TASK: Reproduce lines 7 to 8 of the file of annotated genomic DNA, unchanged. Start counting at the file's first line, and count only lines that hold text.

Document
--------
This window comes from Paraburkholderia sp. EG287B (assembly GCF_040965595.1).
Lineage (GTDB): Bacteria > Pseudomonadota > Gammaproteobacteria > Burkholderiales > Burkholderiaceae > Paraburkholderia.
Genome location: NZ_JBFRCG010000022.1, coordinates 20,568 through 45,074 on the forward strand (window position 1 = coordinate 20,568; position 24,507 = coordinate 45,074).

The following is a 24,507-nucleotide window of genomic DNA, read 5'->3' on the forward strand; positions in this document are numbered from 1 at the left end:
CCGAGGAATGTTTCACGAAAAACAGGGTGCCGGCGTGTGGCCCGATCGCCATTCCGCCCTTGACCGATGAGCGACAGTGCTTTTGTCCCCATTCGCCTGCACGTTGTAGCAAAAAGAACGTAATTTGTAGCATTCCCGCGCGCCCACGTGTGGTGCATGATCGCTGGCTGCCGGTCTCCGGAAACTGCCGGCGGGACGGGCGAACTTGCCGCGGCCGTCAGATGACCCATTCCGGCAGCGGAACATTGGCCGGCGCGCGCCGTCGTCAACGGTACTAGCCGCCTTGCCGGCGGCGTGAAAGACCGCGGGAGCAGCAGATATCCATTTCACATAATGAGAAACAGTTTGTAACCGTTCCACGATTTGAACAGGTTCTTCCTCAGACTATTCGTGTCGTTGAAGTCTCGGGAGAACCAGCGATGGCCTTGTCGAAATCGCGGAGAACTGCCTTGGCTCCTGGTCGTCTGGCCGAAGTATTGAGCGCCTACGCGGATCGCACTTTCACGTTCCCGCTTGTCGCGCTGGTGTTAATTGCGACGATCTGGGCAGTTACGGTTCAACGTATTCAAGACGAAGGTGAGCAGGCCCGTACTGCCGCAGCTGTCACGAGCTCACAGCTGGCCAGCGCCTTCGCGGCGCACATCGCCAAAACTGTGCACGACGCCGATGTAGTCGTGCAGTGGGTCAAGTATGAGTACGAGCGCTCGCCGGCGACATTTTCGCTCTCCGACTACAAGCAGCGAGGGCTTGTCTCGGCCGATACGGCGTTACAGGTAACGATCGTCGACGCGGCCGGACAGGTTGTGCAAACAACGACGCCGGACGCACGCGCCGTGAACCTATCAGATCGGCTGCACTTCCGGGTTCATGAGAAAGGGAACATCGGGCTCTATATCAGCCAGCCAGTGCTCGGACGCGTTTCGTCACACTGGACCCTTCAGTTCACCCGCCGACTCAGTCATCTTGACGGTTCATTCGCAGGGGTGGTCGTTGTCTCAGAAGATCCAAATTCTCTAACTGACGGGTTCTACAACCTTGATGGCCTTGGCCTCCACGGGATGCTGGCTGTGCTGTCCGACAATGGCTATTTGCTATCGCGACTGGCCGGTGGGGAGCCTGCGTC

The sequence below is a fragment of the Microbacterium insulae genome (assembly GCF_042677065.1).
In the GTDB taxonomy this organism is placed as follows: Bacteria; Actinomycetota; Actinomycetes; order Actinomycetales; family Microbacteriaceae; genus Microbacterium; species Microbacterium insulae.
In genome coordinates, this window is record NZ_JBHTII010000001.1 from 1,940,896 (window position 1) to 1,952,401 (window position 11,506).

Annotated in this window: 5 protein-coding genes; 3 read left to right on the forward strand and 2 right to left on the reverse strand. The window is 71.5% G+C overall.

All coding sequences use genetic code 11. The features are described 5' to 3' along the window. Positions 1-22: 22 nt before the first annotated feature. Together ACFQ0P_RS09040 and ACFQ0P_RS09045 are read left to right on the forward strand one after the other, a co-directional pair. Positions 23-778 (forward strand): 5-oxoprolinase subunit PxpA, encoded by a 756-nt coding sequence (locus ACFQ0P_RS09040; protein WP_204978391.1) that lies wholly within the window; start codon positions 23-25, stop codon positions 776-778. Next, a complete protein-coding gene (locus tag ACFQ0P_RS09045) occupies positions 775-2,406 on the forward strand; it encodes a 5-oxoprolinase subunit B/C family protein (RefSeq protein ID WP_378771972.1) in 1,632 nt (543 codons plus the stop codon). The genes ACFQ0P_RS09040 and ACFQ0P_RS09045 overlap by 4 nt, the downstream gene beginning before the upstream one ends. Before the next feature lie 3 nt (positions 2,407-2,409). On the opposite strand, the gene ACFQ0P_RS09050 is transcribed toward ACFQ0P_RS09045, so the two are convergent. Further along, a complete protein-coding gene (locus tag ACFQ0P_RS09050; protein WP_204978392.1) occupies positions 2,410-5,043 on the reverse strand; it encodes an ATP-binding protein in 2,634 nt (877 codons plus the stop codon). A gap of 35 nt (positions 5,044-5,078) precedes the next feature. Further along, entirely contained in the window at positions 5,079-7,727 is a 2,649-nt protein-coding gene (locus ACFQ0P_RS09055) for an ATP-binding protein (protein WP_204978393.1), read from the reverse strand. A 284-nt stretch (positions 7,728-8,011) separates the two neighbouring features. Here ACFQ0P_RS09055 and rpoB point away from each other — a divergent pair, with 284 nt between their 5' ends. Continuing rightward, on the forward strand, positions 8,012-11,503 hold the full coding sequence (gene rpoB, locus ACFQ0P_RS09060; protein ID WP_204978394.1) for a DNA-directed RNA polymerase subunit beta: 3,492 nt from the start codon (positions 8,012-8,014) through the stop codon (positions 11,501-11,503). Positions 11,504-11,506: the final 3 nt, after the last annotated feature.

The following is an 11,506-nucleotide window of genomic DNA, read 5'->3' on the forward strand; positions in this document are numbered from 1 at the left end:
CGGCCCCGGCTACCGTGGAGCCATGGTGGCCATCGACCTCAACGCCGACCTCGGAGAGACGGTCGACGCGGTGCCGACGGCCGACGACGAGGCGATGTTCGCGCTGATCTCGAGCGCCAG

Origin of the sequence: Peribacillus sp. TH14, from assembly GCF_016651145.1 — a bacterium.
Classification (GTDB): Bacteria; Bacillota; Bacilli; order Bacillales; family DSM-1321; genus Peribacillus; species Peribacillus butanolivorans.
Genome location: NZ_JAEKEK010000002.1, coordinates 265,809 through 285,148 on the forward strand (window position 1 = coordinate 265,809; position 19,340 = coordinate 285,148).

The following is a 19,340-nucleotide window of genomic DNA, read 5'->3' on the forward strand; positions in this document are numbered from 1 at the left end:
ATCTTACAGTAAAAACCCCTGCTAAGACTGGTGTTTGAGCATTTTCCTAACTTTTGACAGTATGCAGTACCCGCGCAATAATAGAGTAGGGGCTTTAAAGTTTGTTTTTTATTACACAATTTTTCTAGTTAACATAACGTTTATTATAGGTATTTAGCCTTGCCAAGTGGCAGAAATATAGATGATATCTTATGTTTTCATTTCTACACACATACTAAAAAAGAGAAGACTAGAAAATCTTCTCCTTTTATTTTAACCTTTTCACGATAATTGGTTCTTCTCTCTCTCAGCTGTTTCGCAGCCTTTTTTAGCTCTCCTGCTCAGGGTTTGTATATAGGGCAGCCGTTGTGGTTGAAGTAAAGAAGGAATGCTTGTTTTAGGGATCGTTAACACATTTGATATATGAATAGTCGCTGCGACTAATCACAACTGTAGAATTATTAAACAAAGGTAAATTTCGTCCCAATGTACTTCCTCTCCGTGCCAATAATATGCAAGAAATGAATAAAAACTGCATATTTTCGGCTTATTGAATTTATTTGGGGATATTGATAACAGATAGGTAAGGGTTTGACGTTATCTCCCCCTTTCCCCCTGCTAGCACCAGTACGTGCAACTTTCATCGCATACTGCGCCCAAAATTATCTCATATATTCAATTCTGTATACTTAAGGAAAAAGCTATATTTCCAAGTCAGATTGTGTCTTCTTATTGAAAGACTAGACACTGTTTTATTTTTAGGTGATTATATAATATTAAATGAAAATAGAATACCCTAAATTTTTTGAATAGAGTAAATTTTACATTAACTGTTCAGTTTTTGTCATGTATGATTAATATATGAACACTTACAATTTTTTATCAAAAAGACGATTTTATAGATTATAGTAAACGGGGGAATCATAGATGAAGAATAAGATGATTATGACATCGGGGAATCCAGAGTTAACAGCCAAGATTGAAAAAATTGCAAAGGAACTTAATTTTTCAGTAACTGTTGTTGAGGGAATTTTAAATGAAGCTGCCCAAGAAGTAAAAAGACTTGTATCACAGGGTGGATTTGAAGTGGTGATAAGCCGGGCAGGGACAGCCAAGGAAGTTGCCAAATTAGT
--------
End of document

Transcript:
In the GTDB taxonomy this organism is placed as follows: Bacteria; Actinomycetota; Actinomycetes; order Actinomycetales; family Microbacteriaceae; genus Microbacterium; species Microbacterium insulae.
In genome coordinates, this window is record NZ_JBHTII010000001.1 from 1,940,896 (window position 1) to 1,952,401 (window position 11,506).